How to improve the efficiency and performance of government programs
by Neil Hoosier
Founder and CEO, Neil Hoosier & Associates
In his recent budget request, President Biden highlighted his goals to improve the performance and efficiency of government programs in order to deliver a better experience to the end user, and also to ensure that the vast amount of federal relief money being distributed is spent wisely and free from fraud, waste and abuse.
Specifically, the budget request notes the following:
“Delivering Government Services Effectively and Efficiently. The Federal Government administers a wide array of programs on behalf of the American people, but implementation efforts often fail to adopt a human, customer-focused mindset—preventing these programs from reaching all those they are intended to benefit and serve. The Administration is implementing a comprehensive approach to improving the access, equity, and overall delivery of Federal services, which includes improving customer experience management. The Budget supports the Nation’s highest impact service providers across a variety of agencies to deliver on their annual Customer Experience Action Plans. This includes, for example: increasing the use of remote inspection capabilities to enable families to send the Federal Emergency Management Agency digital video and images of disaster property damage for verification and validation; making it possible for individuals to request a call back, rather than waiting on the phone, for more Internal Revenue Service functions; collecting customer feedback on interactions with the Transportation Security Administration from passengers that experience secondary screening; and adapting the design of new “journey to discharge” approaches at the Veterans Health Administration for patient information to reduce preventable adverse events within three weeks of discharge.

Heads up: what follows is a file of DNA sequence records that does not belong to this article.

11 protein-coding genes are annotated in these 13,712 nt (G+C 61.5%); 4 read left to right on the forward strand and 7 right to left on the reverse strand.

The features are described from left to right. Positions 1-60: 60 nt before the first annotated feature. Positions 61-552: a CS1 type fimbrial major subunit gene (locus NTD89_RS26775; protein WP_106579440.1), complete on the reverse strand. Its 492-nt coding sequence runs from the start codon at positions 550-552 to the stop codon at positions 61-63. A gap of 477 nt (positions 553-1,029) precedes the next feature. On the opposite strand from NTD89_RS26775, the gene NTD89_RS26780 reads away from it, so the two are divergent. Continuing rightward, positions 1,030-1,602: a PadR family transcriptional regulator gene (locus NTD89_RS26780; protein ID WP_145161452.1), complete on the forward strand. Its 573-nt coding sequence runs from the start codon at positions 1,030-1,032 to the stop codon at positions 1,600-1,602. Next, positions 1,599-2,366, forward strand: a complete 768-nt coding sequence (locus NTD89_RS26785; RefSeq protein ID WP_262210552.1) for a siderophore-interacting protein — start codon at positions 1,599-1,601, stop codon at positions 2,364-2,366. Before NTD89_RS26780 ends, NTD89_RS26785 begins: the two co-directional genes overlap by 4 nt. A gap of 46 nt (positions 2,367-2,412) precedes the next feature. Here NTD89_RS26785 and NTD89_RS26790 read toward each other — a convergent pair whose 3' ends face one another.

Ensuring Effective Implementation of COVID-19 Pandemic Relief Funds and Stewardship of Taxpayer Resources. The Administration will administer pandemic relief funding—including funding provided through the American Rescue Plan Act of 2021 (the American Rescue Plan)—with maximum accountability and transparency and a focus on achieving results. This requires designing programs and service delivery models that achieve equitable results while promoting transparency and supporting long-term outcomes that benefit the American people. These goals can be achieved while minimizing burden to agencies and recipients through sound financial management, a focus on program integrity, and accurate and timely reporting on data about the use of taxpayer funds.”
A recent story from the Wall Street Journal describing issues facing the SBA during the pandemic provides a vivid example of the kind of problems President Biden is trying to improve. The article describes an agency charged with the massive task of distributing COVID relief to struggling small businesses during the pandemic and the delays, mix-ups, confusion and fraud that resulted.